When you walk into shul, you must walk through the women’s section, they get a good glimpse of you, but you can’t really give much more than peripheral glimpses, you must pretend to not notice or care. The mechitza is one of those wooden affairs, the type that is carved out of wood with just enough to hold onto if there was a program and a Cossack tried to drag you away, but the wood is flimsy so it would eventually break. The problem with Regis, as the locals call it, is that it has a balcony as well, so if the girls decided to daven upstairs, which they started doing in later years – you had to strain your neck and risk being caught staring, if you wanted a good look.

The first time we got a good look at any of the high school girls was during one a bar mitzvah of one of the Rabbis sons, the entire yeshiva was invited and after a while all anyone had on their minds was the girl in the white dress. “Holy crap did you take a look at the girl in the white dress” she was hot by all standards and we couldn’t believe she actually lived in Rochester, she was one of the high school girls and it became this quest to scope her out wherever we went. Her brothers eventually wound up in yeshiva and I can remember several awkward conversations with people recalling the girl in the white dress and proclaiming her hotness to these people from her hometown who turned out to be her brothers (I withhold from more stories because I have no doubt that people who know who I am talking about will forward this on)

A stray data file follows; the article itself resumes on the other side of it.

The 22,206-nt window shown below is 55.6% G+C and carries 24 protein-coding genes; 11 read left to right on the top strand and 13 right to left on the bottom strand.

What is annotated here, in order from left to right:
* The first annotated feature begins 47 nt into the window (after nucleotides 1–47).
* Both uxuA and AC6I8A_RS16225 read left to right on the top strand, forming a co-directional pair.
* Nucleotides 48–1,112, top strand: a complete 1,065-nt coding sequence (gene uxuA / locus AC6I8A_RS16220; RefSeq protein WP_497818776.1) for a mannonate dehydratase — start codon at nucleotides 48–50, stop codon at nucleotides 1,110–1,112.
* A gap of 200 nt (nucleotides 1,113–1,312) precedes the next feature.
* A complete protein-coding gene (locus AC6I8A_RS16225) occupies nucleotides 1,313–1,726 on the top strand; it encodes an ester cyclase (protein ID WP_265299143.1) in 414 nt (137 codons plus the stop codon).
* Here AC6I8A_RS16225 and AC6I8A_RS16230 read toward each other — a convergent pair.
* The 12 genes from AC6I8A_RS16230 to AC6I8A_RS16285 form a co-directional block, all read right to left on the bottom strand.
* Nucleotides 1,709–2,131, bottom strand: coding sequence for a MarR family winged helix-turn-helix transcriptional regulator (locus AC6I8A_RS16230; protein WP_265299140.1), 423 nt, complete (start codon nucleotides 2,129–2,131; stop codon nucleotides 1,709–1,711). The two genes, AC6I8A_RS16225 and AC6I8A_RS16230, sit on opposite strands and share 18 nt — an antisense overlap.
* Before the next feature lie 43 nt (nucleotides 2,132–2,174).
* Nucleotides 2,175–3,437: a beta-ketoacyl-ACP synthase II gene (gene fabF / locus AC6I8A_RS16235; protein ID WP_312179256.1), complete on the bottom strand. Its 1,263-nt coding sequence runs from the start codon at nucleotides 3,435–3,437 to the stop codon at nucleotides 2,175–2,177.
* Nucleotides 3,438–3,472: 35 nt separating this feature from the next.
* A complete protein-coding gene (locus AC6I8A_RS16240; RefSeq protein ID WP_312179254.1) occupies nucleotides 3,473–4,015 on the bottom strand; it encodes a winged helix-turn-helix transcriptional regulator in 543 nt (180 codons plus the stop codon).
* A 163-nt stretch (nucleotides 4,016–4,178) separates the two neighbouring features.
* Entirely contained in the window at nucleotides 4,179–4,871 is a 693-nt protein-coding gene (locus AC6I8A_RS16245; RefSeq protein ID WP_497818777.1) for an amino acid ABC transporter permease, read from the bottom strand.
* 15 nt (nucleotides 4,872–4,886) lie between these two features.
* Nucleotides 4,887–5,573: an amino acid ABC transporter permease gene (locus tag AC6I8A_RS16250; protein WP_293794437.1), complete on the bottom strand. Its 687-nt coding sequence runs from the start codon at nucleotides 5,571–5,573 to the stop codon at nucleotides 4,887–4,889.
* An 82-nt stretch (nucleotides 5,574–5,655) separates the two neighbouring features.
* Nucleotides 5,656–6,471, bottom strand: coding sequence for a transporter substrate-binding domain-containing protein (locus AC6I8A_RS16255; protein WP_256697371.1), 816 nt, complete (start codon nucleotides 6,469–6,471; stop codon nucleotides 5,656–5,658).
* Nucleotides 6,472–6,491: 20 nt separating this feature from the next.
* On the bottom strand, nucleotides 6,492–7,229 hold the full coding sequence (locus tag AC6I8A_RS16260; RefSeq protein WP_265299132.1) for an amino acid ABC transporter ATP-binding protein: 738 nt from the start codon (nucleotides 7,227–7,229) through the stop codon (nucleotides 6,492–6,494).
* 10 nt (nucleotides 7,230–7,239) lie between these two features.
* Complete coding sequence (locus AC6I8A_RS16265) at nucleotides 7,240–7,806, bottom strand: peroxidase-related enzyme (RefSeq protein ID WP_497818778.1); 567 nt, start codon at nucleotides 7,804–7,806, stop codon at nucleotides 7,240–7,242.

There wasn’t much in the form of kosher food in Rochester, years of community fighting, religious differences and the lacjk of a unified vaad hakasharus meant that the only one’s who got along with everyone was chabad (so odd considering that it has been the opposite in almost everywhere I have lived) so chabad decides they should do pizza night once a month on motzoi shabbos. So naturally I got a job serving pizza in exchange for pizza and so did other people, we would feel normal, almost like we were allowed out of our creaky old hospital building to pursue a social life.

I remember the first time it happened, the first time they decided to let the girls work the cash register and serve the pizza. We were bummed, we couldn’t go and I remember me calling up my father and asking him if the Rabbis thought we were going to get turned on by girls handing us change, he in turn told me that they did the same thing in Boro Park, instead of handing you your change, they slammed it down on the counter – to crush any desire you had to sleep with the cashier – then he used his famous words and told me it was Narashkeit, but rules were rules. I was angry for days after we were banned from going to get pizza because the girls were working there, I wanted to tell the rabbis that the girls working in the mall and at friendly’s (kosher ice cream) were way hotter and more likely to touch your hand when giving you change, but I didn’t want them to think twice about our mall privileges.